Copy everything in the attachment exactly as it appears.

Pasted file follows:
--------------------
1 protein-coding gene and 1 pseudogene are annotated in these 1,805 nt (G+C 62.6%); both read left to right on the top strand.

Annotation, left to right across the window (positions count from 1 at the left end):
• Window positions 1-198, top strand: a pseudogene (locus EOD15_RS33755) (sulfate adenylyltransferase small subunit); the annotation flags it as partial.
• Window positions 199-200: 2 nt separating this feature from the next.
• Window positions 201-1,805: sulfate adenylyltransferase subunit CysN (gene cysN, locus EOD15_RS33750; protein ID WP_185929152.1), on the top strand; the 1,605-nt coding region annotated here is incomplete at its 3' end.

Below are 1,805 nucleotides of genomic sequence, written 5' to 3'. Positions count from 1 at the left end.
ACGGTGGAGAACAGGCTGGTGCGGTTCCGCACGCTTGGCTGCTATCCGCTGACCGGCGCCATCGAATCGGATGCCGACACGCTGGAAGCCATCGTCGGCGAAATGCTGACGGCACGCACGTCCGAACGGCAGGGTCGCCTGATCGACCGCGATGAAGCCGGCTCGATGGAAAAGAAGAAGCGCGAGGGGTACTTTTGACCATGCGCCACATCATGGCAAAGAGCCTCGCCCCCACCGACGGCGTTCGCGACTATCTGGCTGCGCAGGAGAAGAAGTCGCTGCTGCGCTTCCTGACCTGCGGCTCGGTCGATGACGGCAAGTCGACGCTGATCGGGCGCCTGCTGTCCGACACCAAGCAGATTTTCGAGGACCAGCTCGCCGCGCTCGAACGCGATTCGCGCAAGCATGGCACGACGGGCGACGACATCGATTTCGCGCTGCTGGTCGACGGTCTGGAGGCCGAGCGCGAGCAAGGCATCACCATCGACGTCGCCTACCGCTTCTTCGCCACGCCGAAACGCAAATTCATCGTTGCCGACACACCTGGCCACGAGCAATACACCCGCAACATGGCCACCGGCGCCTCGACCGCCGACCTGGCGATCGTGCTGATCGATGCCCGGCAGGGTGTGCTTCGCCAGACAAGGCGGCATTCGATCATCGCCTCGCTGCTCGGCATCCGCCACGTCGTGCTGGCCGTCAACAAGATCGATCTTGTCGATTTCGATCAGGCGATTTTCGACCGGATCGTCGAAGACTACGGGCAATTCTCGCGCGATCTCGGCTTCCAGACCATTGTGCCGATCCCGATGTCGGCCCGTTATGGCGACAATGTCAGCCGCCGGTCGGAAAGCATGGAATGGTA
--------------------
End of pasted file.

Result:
1 protein-coding gene and 1 pseudogene are annotated in these 1,805 nt (G+C 62.6%); both read left to right on the top strand.

Annotation, left to right across the window (positions count from 1 at the left end):
• Window positions 1-198, top strand: a pseudogene (locus EOD15_RS33755) (sulfate adenylyltransferase small subunit); the annotation flags it as partial.
• Window positions 199-200: 2 nt separating this feature from the next.
• Window positions 201-1,805: sulfate adenylyltransferase subunit CysN (gene cysN, locus EOD15_RS33750; protein ID WP_185929152.1), on the top strand; the 1,605-nt coding region annotated here is incomplete at its 3' end.

Below are 1,805 nucleotides of genomic sequence, written 5' to 3'. Positions count from 1 at the left end.
ACGGTGGAGAACAGGCTGGTGCGGTTCCGCACGCTTGGCTGCTATCCGCTGACCGGCGCCATCGAATCGGATGCCGACACGCTGGAAGCCATCGTCGGCGAAATGCTGACGGCACGCACGTCCGAACGGCAGGGTCGCCTGATCGACCGCGATGAAGCCGGCTCGATGGAAAAGAAGAAGCGCGAGGGGTACTTTTGACCATGCGCCACATCATGGCAAAGAGCCTCGCCCCCACCGACGGCGTTCGCGACTATCTGGCTGCGCAGGAGAAGAAGTCGCTGCTGCGCTTCCTGACCTGCGGCTCGGTCGATGACGGCAAGTCGACGCTGATCGGGCGCCTGCTGTCCGACACCAAGCAGATTTTCGAGGACCAGCTCGCCGCGCTCGAACGCGATTCGCGCAAGCATGGCACGACGGGCGACGACATCGATTTCGCGCTGCTGGTCGACGGTCTGGAGGCCGAGCGCGAGCAAGGCATCACCATCGACGTCGCCTACCGCTTCTTCGCCACGCCGAAACGCAAATTCATCGTTGCCGACACACCTGGCCACGAGCAATACACCCGCAACATGGCCACCGGCGCCTCGACCGCCGACCTGGCGATCGTGCTGATCGATGCCCGGCAGGGTGTGCTTCGCCAGACAAGGCGGCATTCGATCATCGCCTCGCTGCTCGGCATCCGCCACGTCGTGCTGGCCGTCAACAAGATCGATCTTGTCGATTTCGATCAGGCGATTTTCGACCGGATCGTCGAAGACTACGGGCAATTCTCGCGCGATCTCGGCTTCCAGACCATTGTGCCGATCCCGATGTCGGCCCGTTATGGCGACAATGTCAGCCGCCGGTCGGAAAGCATGGAATGGTA